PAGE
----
- Students actually chose to set holistic, long-term goals, both personal in nature and related to values such as family and friends. Their goals tended not to be singularly focused toward college and career, but were more life-focused.
- Given their limited role, parents enthusiastically participated in the homework, which included the students sharing what they were experiencing through this process. Interestingly, many parents began to share their own rich stories about challenges they had faced along with their greatest questions about the future when they were at this age.
Some of the challenges stemmed from implementation decisions:
- More time could have been devoted to introducing the seminar to teachers. During the rollout meeting, some teachers were notably skeptical about the idea that we can choose our future and that students would develop a "life plan." Some teachers were also concerned about the idea that we might be setting students up for disappointment later since so much is out of their control.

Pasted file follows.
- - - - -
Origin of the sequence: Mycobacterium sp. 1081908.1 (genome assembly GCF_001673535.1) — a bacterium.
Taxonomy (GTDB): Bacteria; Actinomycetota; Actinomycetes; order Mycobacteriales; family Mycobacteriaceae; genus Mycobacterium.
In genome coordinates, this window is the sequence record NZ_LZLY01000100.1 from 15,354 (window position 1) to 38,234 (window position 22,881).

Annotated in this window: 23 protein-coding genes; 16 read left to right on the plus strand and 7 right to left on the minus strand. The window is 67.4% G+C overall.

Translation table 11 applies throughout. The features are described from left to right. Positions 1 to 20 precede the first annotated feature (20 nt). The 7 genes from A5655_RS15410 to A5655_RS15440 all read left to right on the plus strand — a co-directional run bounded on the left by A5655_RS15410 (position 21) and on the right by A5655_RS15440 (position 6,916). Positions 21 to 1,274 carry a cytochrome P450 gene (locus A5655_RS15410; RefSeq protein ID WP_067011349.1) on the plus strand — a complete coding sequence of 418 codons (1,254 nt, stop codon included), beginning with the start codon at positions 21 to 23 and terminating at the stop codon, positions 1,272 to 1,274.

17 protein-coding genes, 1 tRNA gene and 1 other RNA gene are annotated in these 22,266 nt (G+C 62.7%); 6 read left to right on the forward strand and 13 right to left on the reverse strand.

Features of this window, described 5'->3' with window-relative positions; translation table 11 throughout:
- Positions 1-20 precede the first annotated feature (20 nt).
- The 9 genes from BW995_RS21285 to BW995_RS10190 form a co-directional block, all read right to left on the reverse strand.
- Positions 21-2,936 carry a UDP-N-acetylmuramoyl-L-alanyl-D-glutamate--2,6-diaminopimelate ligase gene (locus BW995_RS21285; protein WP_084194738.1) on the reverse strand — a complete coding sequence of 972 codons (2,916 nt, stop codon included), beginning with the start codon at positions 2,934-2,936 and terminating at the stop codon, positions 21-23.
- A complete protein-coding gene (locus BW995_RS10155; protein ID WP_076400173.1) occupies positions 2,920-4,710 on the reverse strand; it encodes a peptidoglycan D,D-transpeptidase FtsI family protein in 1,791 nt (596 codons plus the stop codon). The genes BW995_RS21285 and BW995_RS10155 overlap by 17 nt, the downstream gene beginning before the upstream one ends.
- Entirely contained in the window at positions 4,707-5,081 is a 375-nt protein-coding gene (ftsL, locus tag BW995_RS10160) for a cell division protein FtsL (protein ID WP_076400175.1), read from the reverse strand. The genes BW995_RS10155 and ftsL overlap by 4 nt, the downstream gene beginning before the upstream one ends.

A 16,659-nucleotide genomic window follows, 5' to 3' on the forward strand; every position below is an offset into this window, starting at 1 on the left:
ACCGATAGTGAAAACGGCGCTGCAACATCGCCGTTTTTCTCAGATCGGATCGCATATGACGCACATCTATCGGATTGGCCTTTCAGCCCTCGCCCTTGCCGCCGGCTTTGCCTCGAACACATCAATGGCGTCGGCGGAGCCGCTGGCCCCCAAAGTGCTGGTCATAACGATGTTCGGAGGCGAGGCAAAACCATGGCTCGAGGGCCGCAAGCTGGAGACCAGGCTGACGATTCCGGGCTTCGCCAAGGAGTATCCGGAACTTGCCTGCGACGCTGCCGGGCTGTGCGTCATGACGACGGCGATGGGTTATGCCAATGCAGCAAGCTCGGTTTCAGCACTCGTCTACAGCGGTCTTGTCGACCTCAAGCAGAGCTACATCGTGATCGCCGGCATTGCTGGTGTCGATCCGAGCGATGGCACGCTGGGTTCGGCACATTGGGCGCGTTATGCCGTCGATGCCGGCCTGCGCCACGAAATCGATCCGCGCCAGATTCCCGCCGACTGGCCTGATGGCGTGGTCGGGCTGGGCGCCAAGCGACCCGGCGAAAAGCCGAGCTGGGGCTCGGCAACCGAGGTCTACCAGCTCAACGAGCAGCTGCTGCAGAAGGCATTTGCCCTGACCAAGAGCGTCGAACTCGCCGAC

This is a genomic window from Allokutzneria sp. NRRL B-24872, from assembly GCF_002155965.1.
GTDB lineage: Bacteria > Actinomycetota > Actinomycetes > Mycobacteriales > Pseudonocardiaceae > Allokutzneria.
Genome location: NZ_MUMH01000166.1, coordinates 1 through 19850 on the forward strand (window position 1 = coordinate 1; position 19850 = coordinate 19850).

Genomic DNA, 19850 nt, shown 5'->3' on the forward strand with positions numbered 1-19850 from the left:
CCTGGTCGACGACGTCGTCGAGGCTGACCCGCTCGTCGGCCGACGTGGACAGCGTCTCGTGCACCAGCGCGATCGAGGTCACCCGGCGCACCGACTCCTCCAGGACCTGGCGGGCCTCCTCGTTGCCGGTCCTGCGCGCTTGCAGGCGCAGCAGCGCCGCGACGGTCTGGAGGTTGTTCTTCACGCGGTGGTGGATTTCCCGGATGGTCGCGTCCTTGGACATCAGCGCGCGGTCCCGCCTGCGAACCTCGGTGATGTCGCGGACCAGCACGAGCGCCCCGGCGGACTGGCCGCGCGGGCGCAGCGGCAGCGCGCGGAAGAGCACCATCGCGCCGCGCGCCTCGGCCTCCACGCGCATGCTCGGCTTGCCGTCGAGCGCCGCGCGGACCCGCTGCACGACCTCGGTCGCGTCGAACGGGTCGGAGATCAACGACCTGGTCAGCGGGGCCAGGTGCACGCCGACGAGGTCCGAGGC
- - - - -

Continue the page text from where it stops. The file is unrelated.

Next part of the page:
- Not surprisingly, students generally preferred activities oriented toward the past and present more than with future-oriented activities. The activity in which students assessed their current and desired approach to the future led to angst when they recognized that their current approach was overly short-term-focused.
- The activity students struggled with the most was being asked what they believed their life's purpose was, despite being assured that very few people consider, much less take the time to clarify, such a concept.